Short Portrait: Johann Pall Arnason

Johann Pall Arnason
Johann Pall Arnason

Johann P. Arnason, born 1940 in Iceland, studied philosophy, history and sociology in Prague and Frankfurt. He taught sociology in Heidelberg (after Mühlmanns retirement) and Bielefeld from 1972 to 1975, and at La Trobe University in Melbourne, Australia, from 1975 to 2003.He has been a visiting professor at the Ecole des Hautes Etudes en Sciences Sociales, Paris, and at the University of Leipzig, and a research fellow of the Alexander v. Humboldt-Stiftung, the Swedish Institute of Advanced Studies, the Kulturwissenschaftliches Institut (Essen), the Lichtenberg- Kolleg in Göttingen and the Max-Weber-Kolleg in Erfurt. He is now emeritus professor of sociology at La Trobe University and teaches every winter semester at the Faculty of Human Studies. His research interests centre on social theory and historical sociology, with particular emphasis on the comparative analysis of civilizations. His publications include: Praxis und Interpretation – Sozialphilosophische Studien, Frankfurt:Suhrkamp, 1988; The Future that Failed: Origins and Destinies of the Soviet Model, London: Routledge, 1993; Social Theory and Japanese Experience: The Dual Civilization London: Sage, 1997; Civilizations in Dispute: Historical Questions and Theoretical Traditions, Leiden-Boston: Brill, 2003; Eurasian Transformations, Tenth to Thirteenth Centuries: Crystallizations, Divergences, Renaissances (co-edited with Björn Wittrock), Leiden-Boston: Brill, 2004; Axial Civilizations and World History (co-edited with S.N. Eisenstadt and Björn Wittrock), Leiden-Boston: Brill, 2005; Domains and Divisions of European History (co-edited with Natalie Doyle), Liverpool:Liverpool University Press, 2010; The Roman Empire in Context: Historical and Comparative Perspectives (co-edited with Kurt Raaflaub), Oxford-Malden, MA: 2011; Nordic Paths to Modernity (forthcoming, co-edited with Björn Wittrock), Oxford-New York: Berghahn Books.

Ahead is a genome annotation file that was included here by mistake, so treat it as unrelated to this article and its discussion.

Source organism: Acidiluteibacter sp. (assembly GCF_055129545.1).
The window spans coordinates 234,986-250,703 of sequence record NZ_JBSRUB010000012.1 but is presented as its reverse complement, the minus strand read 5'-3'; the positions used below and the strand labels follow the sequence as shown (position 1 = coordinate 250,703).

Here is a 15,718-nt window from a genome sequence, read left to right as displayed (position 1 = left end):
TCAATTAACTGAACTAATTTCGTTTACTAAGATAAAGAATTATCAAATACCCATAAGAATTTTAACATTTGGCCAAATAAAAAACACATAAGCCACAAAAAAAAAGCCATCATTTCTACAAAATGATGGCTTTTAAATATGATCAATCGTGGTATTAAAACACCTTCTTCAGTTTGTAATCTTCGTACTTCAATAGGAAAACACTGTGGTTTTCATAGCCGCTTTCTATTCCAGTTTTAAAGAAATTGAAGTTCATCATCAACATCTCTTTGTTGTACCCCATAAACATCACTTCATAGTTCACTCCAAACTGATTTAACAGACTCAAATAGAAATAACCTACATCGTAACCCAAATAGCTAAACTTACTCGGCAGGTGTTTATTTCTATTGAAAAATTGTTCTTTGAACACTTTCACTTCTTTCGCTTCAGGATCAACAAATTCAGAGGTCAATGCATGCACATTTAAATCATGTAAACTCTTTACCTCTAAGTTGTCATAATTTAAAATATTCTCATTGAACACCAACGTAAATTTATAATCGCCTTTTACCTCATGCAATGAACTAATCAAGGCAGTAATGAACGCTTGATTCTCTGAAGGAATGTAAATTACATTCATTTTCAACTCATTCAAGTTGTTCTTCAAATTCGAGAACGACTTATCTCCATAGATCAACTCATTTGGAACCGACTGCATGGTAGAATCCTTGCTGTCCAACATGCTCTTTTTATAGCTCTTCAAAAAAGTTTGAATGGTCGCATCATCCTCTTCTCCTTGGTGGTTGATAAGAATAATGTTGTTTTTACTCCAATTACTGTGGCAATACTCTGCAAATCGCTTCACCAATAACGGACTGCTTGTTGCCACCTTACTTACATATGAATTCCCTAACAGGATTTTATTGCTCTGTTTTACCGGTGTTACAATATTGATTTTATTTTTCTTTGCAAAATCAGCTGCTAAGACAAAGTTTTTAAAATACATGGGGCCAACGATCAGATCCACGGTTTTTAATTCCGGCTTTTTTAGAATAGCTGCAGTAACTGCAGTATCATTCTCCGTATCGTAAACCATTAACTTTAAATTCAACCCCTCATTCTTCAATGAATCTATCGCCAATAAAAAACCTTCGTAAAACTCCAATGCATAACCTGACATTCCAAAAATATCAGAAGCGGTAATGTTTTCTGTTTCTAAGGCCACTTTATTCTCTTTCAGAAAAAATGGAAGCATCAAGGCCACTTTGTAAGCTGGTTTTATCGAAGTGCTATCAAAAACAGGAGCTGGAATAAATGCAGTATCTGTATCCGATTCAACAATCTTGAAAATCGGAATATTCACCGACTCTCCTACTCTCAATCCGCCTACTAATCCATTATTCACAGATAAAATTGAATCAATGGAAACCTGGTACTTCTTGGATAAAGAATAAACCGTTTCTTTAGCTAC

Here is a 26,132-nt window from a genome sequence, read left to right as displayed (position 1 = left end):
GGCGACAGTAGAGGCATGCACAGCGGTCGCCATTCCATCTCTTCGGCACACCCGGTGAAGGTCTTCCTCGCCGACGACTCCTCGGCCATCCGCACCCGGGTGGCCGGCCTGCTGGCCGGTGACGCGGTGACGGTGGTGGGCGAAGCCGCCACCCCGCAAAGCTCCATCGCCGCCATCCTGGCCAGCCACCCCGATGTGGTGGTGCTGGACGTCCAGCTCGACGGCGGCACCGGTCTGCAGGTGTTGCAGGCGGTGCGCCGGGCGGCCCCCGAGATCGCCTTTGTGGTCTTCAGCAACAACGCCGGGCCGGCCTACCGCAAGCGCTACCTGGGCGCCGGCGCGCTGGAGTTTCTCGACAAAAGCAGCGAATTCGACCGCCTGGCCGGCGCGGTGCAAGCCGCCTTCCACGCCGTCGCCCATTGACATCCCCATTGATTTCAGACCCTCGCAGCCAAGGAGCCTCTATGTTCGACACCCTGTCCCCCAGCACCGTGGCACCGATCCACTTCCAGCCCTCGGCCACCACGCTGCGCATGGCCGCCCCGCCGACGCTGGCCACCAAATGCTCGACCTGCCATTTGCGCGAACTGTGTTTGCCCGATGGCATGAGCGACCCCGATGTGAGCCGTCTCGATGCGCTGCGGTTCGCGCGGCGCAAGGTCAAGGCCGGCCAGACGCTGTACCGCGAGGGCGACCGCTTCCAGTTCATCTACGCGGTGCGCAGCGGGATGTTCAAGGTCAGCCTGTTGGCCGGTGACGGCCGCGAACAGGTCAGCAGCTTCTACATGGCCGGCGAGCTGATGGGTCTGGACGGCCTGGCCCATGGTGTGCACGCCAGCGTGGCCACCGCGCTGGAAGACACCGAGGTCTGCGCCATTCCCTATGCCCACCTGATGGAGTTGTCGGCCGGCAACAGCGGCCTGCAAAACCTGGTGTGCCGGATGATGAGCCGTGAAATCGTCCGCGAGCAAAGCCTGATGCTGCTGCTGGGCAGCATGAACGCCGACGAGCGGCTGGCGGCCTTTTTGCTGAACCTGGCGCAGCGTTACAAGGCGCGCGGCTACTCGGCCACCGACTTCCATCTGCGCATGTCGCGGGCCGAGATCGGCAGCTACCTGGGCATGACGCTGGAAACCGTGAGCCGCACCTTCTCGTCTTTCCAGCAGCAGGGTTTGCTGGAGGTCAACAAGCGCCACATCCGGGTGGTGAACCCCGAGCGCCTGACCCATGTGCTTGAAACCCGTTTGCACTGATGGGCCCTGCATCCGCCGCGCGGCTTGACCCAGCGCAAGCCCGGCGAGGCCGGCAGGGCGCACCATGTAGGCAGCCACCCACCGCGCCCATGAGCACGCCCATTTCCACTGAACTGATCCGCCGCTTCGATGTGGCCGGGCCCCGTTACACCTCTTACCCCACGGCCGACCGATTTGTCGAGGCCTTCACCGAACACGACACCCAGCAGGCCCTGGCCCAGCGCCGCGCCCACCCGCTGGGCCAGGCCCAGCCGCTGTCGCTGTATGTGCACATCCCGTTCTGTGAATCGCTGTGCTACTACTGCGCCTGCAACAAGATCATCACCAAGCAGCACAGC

Amongst his students in Germany is Gabriele Mentges (Prof. for the Cultural History of Textiles, TU Dortmund)

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